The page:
For instance, pre-cleaning a record seems to remove most tar and nicotine, substances the Degritter is able to remove as well, but likely deposits on inaccessible machine internals that aren’t subjected to the ultrasonics during routine cleaning. This ventures into the realm of things I can’t prove, but given even after multiple IPA soaks my Degritter filters still show hints of yellow-brown, I’d rather work on the assumption there is the potential for internal buildup in the plumbing, valves and pumps, so a good pre cleaning just seems a wise preventative step.

Another downside of the Degritter MKII is its inability to dissipate heat quickly enough to allow multiple Heavy passes in quick succession. The machine’s cooling fan that normally comes on after two cycles cannot keep the temperature from rising past threshold. Even adding the “soak” mode to a Heavy cycle, I’ll easily trigger the cooling cycle (water circulates, record rotates, but ultrasonics are shut down) after two Heavy cycles.

Note that this is a common problem, one some users mitigate to some degree by switching tanks, adding bags of ice, etc. Because the machine itself banks a lot of heat, users report that simply switching tanks only buys so much time. In my experience, the only real solution is to either run the 2-rotation Medium setting + soak instead of the Heavy + soak (the shorter ultrasonic cycle, coupled with the more frequent soak generally keeps the machine temp stable), or to just let the machine sit idle until it returns to room temperature.

I’ve had people state that since Degritter called the four rotation cycle the “Heavy” cycle and included narrative suggesting that cycle should only be needed for very dirty records, that there’s no way my running four Heavy cycles could possibly be of any benefit. My opinion is that Degritter programmed the machine to run the most cycles it possibly could before the bath would heat up past its design limits, a limit Degritter says was set to protect the record. If the machine could operate continuously for more cycles, I believe Degritter would program it to do so. Note that Degritter refers to the ultrasonics as removing contamination "in layers." It’s also telling that Degritter has now dropped the “Low / Medium / Heavy” verbiage entirely.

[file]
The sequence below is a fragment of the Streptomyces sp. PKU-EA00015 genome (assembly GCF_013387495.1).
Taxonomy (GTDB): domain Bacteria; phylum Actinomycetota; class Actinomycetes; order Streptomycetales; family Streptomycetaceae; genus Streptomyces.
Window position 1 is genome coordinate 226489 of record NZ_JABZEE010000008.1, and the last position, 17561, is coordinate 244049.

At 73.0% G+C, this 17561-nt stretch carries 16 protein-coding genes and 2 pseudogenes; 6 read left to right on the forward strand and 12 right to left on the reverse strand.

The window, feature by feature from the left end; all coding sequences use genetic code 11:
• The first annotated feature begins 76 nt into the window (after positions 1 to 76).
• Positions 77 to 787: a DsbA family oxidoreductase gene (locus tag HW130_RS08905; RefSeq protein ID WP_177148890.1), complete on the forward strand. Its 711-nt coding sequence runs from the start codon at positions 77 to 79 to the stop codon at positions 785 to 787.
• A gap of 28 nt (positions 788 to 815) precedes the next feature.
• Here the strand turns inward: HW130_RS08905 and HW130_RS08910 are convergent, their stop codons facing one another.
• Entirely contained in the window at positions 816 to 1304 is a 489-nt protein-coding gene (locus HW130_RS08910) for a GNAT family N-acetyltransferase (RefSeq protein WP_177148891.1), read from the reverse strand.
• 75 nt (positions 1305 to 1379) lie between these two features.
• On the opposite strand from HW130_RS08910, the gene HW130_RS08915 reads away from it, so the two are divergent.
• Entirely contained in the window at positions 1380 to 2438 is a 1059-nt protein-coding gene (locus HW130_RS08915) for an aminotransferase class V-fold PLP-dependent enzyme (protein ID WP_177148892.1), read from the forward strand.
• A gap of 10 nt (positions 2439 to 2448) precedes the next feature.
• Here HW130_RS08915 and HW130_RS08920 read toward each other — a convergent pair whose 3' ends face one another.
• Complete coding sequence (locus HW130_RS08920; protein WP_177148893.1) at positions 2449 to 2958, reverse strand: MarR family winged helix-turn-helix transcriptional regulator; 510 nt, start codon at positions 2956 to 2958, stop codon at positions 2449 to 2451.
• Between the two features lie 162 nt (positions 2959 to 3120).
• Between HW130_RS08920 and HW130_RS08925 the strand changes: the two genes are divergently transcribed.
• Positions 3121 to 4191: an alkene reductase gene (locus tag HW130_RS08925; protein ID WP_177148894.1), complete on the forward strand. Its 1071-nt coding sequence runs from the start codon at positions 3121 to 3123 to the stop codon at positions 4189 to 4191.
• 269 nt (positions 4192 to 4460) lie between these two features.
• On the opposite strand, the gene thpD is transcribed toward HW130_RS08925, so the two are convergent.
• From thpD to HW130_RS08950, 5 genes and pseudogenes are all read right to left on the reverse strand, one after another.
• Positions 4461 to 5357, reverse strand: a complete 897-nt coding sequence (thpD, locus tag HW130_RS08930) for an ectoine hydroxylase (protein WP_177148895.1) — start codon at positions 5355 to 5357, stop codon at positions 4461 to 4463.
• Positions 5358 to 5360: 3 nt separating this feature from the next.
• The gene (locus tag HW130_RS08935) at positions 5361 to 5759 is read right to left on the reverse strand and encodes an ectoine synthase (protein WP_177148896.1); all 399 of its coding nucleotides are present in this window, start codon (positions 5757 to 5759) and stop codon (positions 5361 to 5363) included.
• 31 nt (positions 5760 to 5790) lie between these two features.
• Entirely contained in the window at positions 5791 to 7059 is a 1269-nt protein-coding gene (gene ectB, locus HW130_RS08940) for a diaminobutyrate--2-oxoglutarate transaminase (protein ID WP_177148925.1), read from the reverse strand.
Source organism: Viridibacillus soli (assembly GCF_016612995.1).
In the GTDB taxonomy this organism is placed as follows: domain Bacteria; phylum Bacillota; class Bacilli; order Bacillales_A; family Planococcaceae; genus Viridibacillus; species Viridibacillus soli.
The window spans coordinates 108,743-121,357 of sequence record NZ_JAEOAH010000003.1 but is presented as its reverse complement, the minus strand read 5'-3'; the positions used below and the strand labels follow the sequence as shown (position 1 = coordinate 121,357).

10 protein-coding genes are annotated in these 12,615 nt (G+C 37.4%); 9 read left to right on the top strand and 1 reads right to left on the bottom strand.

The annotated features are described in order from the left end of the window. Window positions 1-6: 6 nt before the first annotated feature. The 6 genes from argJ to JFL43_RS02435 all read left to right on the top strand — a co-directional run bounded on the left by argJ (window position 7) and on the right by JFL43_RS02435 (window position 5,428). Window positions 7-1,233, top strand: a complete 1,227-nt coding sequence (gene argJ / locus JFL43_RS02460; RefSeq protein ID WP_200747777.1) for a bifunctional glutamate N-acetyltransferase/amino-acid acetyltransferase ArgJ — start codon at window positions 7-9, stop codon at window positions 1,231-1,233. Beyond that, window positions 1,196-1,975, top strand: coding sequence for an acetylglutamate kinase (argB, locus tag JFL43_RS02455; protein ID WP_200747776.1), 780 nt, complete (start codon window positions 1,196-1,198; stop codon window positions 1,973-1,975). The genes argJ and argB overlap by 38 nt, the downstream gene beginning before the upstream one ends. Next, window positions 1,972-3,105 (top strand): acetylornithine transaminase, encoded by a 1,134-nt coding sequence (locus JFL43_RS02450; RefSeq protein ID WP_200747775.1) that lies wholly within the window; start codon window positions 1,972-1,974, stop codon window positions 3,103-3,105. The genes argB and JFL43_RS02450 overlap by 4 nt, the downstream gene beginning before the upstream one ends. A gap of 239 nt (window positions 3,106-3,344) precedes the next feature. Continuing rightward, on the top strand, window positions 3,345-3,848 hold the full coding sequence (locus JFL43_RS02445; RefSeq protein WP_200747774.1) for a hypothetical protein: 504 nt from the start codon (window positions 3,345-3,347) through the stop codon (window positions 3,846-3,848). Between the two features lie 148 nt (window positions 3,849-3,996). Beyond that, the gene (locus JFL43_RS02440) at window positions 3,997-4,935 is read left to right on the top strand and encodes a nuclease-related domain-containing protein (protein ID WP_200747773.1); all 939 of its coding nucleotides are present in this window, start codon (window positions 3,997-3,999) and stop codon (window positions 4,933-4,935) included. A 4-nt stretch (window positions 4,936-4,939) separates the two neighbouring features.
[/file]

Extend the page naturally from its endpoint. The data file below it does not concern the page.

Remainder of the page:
The Degritter’s fan dry system works well. I normally do 2:30 to 3:00 on the lowest setting, the longer time when the bath temp is still relatively low. Once the machine is operating at max temp, I find discs will air dry without the fan in less time than that. I prefer to air dry after my final rinse. YMMV based on relative humidity in the room where you're working. My room's humidity is never above 48% and for most of the year is considerably below that.

One might read this and conclude I’m not satisfied with the results I obtain from the Degritter. That’s hardly the case. A record run through multiple cycles using an appropriate cleaning solution (I use AIVS ultrasonic enzyme concentrate) can sound so indescribably wonderful I won’t even try to do so. What I’m not satisfied with is the time it takes to obtain those results, the amount of time I need to be personally involved in the cleaning process and the time it takes to clean the machine itself.

As for the unit’s operational life, all I can say is my unit now has 2,600 cycles on it, so I’m crossing my fingers at this point.

Consequently, while I expect to continue to use the Degritter MKII as a 120 kHz rinse machine, I’m now looking at following in Tima’s footsteps, specifically the Elmasonic P-120 married to an original 1 RPM VinylStack I still have on hand from my first foray into ultrasonics. The actual unit was sub par and consequently was returned within a few days.

Long winded as this is, I’m sure I’ve left something out.
Excellent review of your experience! Thank you.

I am thinking based on my experience that if you are really fastidious and serious about cleaning your records unfortunately there are few ways around being personally involved and committed to the time it takes.
 
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Neil.Antin

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Neil,

A quick scan of Chapter XII confirms that I have not read it, or if I have, it obviously didn't sink in. The only part of your book that dealt with brushes that stayed with me was the summary section that noted various brushes I assumed you approved of. Not seeing any caution there against other types of brushes I simply saw one that I used listed and moved on. Had I seen a caution in that summary, a mention of why certain brushes were recommended, others not, I wouldn't have made that costly mistake, but it's not for you to hold my hand. This is my error, a costly one, since if I were to follow your advice, I wouldn't have just spent $180 on three new VPI brushes I shouldn't use at all.